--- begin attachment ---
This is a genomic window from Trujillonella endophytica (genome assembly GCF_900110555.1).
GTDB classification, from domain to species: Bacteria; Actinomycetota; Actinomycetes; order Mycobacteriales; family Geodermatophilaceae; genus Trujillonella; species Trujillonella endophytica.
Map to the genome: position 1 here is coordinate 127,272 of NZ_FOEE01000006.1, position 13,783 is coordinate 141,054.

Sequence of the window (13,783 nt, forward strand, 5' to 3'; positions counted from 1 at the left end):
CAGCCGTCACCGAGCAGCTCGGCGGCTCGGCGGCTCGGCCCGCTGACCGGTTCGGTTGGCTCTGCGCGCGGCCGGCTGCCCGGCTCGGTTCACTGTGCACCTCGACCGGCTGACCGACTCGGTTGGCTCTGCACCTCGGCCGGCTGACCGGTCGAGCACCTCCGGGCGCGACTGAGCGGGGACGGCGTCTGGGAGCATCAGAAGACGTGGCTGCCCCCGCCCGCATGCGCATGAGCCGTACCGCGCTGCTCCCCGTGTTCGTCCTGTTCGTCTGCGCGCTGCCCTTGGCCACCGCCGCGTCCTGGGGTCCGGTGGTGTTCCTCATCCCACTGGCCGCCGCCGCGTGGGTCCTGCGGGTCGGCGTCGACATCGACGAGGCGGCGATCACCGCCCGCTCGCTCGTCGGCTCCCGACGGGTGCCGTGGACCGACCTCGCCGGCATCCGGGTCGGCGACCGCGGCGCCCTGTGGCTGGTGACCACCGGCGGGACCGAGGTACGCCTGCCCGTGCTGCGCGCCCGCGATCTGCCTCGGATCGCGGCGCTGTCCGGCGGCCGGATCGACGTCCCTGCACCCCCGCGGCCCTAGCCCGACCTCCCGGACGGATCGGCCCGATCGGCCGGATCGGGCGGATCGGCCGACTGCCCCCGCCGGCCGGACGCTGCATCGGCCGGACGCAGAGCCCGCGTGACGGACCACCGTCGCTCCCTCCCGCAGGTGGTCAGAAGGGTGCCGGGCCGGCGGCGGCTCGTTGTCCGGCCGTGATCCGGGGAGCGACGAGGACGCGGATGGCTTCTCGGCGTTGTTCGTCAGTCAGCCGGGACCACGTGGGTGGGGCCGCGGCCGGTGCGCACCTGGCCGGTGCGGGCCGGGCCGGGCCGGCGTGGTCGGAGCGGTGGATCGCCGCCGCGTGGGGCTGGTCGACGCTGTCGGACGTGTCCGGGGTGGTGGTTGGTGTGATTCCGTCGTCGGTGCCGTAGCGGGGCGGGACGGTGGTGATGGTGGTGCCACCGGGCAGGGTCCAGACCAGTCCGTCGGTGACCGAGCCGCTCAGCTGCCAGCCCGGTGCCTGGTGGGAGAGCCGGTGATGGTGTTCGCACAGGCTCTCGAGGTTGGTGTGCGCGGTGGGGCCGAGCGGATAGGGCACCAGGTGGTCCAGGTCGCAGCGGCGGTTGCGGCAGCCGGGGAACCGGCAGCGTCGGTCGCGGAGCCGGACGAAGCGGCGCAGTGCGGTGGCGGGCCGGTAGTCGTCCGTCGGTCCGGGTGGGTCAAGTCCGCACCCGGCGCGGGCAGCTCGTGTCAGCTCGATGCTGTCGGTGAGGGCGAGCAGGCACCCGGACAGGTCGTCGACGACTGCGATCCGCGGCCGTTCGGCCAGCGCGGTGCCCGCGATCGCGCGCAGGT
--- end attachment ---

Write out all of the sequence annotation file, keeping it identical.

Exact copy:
This is a genomic window from Trujillonella endophytica (genome assembly GCF_900110555.1).
GTDB classification, from domain to species: Bacteria; Actinomycetota; Actinomycetes; order Mycobacteriales; family Geodermatophilaceae; genus Trujillonella; species Trujillonella endophytica.
Map to the genome: position 1 here is coordinate 127,272 of NZ_FOEE01000006.1, position 13,783 is coordinate 141,054.

Sequence of the window (13,783 nt, forward strand, 5' to 3'; positions counted from 1 at the left end):
CAGCCGTCACCGAGCAGCTCGGCGGCTCGGCGGCTCGGCCCGCTGACCGGTTCGGTTGGCTCTGCGCGCGGCCGGCTGCCCGGCTCGGTTCACTGTGCACCTCGACCGGCTGACCGACTCGGTTGGCTCTGCACCTCGGCCGGCTGACCGGTCGAGCACCTCCGGGCGCGACTGAGCGGGGACGGCGTCTGGGAGCATCAGAAGACGTGGCTGCCCCCGCCCGCATGCGCATGAGCCGTACCGCGCTGCTCCCCGTGTTCGTCCTGTTCGTCTGCGCGCTGCCCTTGGCCACCGCCGCGTCCTGGGGTCCGGTGGTGTTCCTCATCCCACTGGCCGCCGCCGCGTGGGTCCTGCGGGTCGGCGTCGACATCGACGAGGCGGCGATCACCGCCCGCTCGCTCGTCGGCTCCCGACGGGTGCCGTGGACCGACCTCGCCGGCATCCGGGTCGGCGACCGCGGCGCCCTGTGGCTGGTGACCACCGGCGGGACCGAGGTACGCCTGCCCGTGCTGCGCGCCCGCGATCTGCCTCGGATCGCGGCGCTGTCCGGCGGCCGGATCGACGTCCCTGCACCCCCGCGGCCCTAGCCCGACCTCCCGGACGGATCGGCCCGATCGGCCGGATCGGGCGGATCGGCCGACTGCCCCCGCCGGCCGGACGCTGCATCGGCCGGACGCAGAGCCCGCGTGACGGACCACCGTCGCTCCCTCCCGCAGGTGGTCAGAAGGGTGCCGGGCCGGCGGCGGCTCGTTGTCCGGCCGTGATCCGGGGAGCGACGAGGACGCGGATGGCTTCTCGGCGTTGTTCGTCAGTCAGCCGGGACCACGTGGGTGGGGCCGCGGCCGGTGCGCACCTGGCCGGTGCGGGCCGGGCCGGGCCGGCGTGGTCGGAGCGGTGGATCGCCGCCGCGTGGGGCTGGTCGACGCTGTCGGACGTGTCCGGGGTGGTGGTTGGTGTGATTCCGTCGTCGGTGCCGTAGCGGGGCGGGACGGTGGTGATGGTGGTGCCACCGGGCAGGGTCCAGACCAGTCCGTCGGTGACCGAGCCGCTCAGCTGCCAGCCCGGTGCCTGGTGGGAGAGCCGGTGATGGTGTTCGCACAGGCTCTCGAGGTTGGTGTGCGCGGTGGGGCCGAGCGGATAGGGCACCAGGTGGTCCAGGTCGCAGCGGCGGTTGCGGCAGCCGGGGAACCGGCAGCGTCGGTCGCGGAGCCGGACGAAGCGGCGCAGTGCGGTGGCGGGCCGGTAGTCGTCCGTCGGTCCGGGTGGGTCAAGTCCGCACCCGGCGCGGGCAGCTCGTGTCAGCTCGATGCTGTCGGTGAGGGCGAGCAGGCACCCGGACAGGTCGTCGACGACTGCGATCCGCGGCCGTTCGGCCAGCGCGGTGCCCGCGATCGCGCGCAGGT